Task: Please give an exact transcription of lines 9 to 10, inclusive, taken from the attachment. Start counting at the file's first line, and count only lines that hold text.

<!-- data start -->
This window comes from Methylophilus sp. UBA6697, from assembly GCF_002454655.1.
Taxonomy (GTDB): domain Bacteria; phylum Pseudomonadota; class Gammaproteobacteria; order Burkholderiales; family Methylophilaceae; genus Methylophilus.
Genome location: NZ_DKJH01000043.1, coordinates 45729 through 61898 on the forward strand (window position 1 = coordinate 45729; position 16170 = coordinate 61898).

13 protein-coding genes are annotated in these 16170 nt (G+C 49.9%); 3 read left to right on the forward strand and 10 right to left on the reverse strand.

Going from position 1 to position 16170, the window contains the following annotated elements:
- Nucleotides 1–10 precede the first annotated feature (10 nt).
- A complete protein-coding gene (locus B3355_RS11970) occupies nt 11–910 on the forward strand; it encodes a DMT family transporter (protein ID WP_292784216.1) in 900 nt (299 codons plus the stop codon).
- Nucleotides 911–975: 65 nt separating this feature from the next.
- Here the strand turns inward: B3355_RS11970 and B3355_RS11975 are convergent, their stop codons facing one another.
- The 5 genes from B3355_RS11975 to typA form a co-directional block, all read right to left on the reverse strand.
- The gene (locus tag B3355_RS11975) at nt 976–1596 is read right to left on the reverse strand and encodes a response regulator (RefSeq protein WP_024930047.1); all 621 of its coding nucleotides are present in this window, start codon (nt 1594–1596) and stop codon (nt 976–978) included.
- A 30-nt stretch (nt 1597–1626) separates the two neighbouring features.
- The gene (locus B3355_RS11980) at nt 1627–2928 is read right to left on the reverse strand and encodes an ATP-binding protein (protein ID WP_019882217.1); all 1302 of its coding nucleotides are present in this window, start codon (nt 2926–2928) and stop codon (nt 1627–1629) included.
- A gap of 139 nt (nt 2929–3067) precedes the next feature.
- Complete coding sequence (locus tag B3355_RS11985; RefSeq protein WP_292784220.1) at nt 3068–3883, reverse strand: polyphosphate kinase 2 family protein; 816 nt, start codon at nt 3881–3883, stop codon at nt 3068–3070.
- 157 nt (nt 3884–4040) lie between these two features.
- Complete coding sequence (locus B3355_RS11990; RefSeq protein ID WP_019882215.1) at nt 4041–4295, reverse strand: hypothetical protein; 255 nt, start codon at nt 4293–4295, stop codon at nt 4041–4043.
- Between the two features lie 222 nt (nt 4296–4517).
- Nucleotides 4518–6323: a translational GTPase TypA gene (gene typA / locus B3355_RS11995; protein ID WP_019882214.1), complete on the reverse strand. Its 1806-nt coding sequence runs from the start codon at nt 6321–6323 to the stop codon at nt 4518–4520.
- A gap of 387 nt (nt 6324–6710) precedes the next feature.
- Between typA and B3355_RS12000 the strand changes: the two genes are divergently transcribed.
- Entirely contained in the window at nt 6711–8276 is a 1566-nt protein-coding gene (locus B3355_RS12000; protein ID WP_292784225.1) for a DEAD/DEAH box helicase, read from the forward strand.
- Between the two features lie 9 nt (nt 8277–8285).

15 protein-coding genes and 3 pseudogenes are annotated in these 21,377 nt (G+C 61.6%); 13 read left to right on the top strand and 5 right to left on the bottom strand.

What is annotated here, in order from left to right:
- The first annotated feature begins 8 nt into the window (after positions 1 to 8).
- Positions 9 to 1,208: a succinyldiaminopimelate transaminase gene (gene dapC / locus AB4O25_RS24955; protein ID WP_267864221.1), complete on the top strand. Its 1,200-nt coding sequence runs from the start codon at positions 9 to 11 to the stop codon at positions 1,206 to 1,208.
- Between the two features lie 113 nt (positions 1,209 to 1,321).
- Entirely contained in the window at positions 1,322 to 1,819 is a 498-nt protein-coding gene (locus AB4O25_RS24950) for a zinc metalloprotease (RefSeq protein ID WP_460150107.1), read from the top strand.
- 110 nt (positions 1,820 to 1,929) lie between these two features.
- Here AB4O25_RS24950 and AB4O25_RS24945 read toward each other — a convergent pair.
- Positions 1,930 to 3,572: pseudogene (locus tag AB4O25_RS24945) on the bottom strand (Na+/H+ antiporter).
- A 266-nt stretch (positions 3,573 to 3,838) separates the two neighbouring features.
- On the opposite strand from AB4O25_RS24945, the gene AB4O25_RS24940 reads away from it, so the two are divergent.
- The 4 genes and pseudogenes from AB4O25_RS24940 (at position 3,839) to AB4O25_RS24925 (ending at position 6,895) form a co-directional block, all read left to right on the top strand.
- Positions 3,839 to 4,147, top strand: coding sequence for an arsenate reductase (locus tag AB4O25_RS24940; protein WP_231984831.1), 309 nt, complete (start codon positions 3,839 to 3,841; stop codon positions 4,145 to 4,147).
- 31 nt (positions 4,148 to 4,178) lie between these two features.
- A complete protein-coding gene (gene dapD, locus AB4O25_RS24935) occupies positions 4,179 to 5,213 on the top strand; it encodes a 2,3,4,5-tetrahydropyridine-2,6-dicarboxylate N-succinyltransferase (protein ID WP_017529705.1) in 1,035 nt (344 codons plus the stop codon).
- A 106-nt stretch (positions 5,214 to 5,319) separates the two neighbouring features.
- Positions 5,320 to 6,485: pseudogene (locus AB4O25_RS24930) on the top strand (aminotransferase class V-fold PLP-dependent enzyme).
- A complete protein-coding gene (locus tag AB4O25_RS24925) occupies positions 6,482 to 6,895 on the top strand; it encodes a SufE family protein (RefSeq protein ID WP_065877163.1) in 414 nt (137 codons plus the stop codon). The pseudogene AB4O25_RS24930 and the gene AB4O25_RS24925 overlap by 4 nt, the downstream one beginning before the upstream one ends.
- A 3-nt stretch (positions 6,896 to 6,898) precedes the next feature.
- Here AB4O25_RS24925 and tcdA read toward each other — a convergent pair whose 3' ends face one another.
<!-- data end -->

- Here the strand turns inward: B3355_RS11970 and B3355_RS11975 are convergent, their stop codons facing one another.
- The 5 genes from B3355_RS11975 to typA form a co-directional block, all read right to left on the reverse strand.